holding that "[t]hose considerations which have led federal courts of equity to refuse to enjoin the collection of state taxes ... require a like restraint in the use of the declaratory judgment procedure" and noting that a suit for declaratory relief "is essentially an equitable cause of action" "analogous to the equity jurisdiction in suits quia timet or for a decree quieting title"Summary of this case from Simon v. Coop. Educ. Serv. Agency #5
Argued May 5, 6, 1943. Decided May 24, 1943.
1. In the light of its opinion, findings, and conclusions of law, the District Court's dismissal of the suit rests wholly upon its declaration that as applied to the plaintiffs the state statute is constitutional; and its judgment is, in effect, a declaratory judgment. P. 295. 2. Where federal courts in the exercise of their jurisdiction to render declaratory judgments are called on to adjudicate what are essentially equitable causes of action, they are free upon equitable grounds to grant or withhold the relief prayed; and considerations which have led federal courts of equity to refuse to enjoin the collection of state taxes, save in exceptional cases, require a like restraint in the use of the declaratory judgment procedure. P. 300. 3. It is in the public interest that federal courts of equity should exercise their discretionary power to grant or withhold relief so as to avoid needless obstruction of the domestic policy of the States, and when asked to enjoin an unconstitutional state tax it is their duty to withhold relief when state law with the right of appeal to this Court affords adequate protection. P. 300. 4. In a suit in the federal district court against a state officer charged with the administration and enforcement of the Louisiana Unemployment Compensation Law, brought by plaintiffs engaged in navigation and operation of vessels used in improving navigable waters of the State, and praying a declaratory judgment that the state law as applied to them and their employees is unconstitutional, it was the duty of the court to withhold such relief, it appearing that under the state law a taxpayer who pays a challenged tax to the appropriate state officer may maintain a suit for reimbursement. P. 300. 5. The Acts of August 21, 1937 and August 30, 1935 do not require a result different from that here reached. P. 301. 134 F.2d 213, affirmed.
Mr. R. Emmett Kerrigan, with whom Mr. James J. Morrison was on the brief, for petitioners.
Mr. W.C. Perrault, Assistant Attorney General of Louisiana, with whom Mr. Eugene Stanley, Attorney General, was on the brief, for respondent.
Petitioners brought this suit in the district court against respondent, a state officer charged with the administration and enforcement of the Louisiana Unemployment Compensation Law (Act 97 of 1936, as amended by Act 164 of 1938, Act 16 of the First Extraordinary Session of 1940, and Acts 10 and 11 of 1940). The complaint alleges that petitioners have numerous classes of employees engaged in the navigation and operation of dredges and pile drivers and in the operation of quarter boats, tugs, launches, barges and other vessels, all used in deepening, dredging, extending and otherwise improving channels underlying the navigable waters of the state; and that the tax or contribution to the state unemployment insurance fund which the state law would exact from each of petitioners exceeded, when the suit was brought, the sum of $3,000. The relief prayed is a declaratory judgment that the state law as applied to petitioners and their employees is unconstitutional and void.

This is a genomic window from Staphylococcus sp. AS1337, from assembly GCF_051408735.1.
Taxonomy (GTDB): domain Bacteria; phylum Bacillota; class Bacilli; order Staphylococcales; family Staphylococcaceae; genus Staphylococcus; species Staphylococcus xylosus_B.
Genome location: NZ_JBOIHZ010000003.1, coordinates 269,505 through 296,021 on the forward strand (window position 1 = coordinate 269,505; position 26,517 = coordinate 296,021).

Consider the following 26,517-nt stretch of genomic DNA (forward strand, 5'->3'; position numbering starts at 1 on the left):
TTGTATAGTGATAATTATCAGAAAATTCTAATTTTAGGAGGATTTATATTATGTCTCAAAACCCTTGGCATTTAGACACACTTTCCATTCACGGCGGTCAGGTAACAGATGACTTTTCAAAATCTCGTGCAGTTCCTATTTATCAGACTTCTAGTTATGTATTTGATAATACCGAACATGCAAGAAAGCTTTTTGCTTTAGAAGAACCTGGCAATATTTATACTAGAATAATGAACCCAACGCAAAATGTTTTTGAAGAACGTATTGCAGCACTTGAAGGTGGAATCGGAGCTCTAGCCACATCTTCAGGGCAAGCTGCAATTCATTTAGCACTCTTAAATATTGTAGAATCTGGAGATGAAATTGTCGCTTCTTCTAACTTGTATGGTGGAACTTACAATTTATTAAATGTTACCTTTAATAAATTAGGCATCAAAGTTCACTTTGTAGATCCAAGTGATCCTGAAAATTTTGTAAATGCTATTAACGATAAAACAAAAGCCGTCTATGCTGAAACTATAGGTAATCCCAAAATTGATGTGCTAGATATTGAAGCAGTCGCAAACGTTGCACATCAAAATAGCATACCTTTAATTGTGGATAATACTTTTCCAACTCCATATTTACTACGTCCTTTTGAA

After a trial the district court held the statute applicable to petitioners and their employees and, as applied to them, a valid exercise of state power. 43 F. Supp. 981. The formal judgment ordered dismissal of the suit, but it is to be interpreted in the light of the court's opinion, findings, and conclusions of law. Metropolitan Co. v. Kaw Valley District, 223 U.S. 519, 523; Gulf Refining Co. v. United States, 269 U.S. 125, 135; Clark v. Williard, 292 U.S. 112, 118; American Propeller Co. v. United States, 300 U.S. 475, 479-80. So interpreted it rests wholly on the court's declaration that the statute applied to petitioners is constitutional; it is thus in effect a declaratory judgment.
The Court of Appeals for the Fifth Circuit affirmed, 134 F.2d 213, holding that the statute, in exacting from employers contributions to the state unemployment compensation fund, is a valid exercise of the state taxing power (see Steward Machine Co. v. Davis, 301 U.S. 548; Carmichael v. Southern Coal Co., 301 U.S. 495); that the application of the Act to petitioners would not interfere with any characteristic feature of the general maritime law in its interstate and international aspects so as to fall under the ban of Southern Pacific Co. v. Jensen, 244 U.S. 205 and cases following it; and that the Federal Social Security Act, 26 U.S.C. § 1607 (c)(4), by exempting from its operation officers and crews of vessels, has not "preempted the field" or otherwise precluded the state from applying its law with respect to the employees in question.
Because of the public importance of the questions decided, we granted certiorari, 318 U.S. 754, and set the case for argument with Standard Dredging Corp. v. Murphy and International Elevating Co. v. Murphy, post, p. 306. In our order granting the writ, we requested counsel "to discuss in their briefs and on oral argument the question whether the declaratory judgment procedure can be appropriately used in this case where the complaint seeks a judgment against a state officer to prevent enforcement of a state statute."